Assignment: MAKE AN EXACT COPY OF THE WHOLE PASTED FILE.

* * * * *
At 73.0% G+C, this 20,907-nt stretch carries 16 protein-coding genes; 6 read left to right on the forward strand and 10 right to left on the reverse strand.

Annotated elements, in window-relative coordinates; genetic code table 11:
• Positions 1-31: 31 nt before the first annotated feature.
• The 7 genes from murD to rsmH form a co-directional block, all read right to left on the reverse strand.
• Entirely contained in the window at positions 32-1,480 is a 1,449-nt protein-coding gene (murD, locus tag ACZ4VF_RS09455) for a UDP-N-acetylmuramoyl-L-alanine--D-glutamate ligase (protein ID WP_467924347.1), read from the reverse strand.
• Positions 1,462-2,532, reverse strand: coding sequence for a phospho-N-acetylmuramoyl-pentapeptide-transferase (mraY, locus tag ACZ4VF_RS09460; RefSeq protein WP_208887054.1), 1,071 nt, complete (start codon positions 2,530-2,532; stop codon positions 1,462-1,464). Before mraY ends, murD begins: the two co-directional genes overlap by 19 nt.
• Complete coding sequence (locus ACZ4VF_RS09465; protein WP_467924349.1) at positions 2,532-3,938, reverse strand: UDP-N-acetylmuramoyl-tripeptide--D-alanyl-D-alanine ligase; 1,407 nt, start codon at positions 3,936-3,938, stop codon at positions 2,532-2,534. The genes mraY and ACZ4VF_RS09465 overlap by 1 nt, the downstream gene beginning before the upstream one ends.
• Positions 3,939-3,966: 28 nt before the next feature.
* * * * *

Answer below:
At 73.0% G+C, this 20,907-nt stretch carries 16 protein-coding genes; 6 read left to right on the forward strand and 10 right to left on the reverse strand.

Annotated elements, in window-relative coordinates; genetic code table 11:
• Positions 1-31: 31 nt before the first annotated feature.
• The 7 genes from murD to rsmH form a co-directional block, all read right to left on the reverse strand.
• Entirely contained in the window at positions 32-1,480 is a 1,449-nt protein-coding gene (murD, locus tag ACZ4VF_RS09455) for a UDP-N-acetylmuramoyl-L-alanine--D-glutamate ligase (protein ID WP_467924347.1), read from the reverse strand.
• Positions 1,462-2,532, reverse strand: coding sequence for a phospho-N-acetylmuramoyl-pentapeptide-transferase (mraY, locus tag ACZ4VF_RS09460; RefSeq protein WP_208887054.1), 1,071 nt, complete (start codon positions 2,530-2,532; stop codon positions 1,462-1,464). Before mraY ends, murD begins: the two co-directional genes overlap by 19 nt.
• Complete coding sequence (locus ACZ4VF_RS09465; protein WP_467924349.1) at positions 2,532-3,938, reverse strand: UDP-N-acetylmuramoyl-tripeptide--D-alanyl-D-alanine ligase; 1,407 nt, start codon at positions 3,936-3,938, stop codon at positions 2,532-2,534. The genes mraY and ACZ4VF_RS09465 overlap by 1 nt, the downstream gene beginning before the upstream one ends.
• Positions 3,939-3,966: 28 nt before the next feature.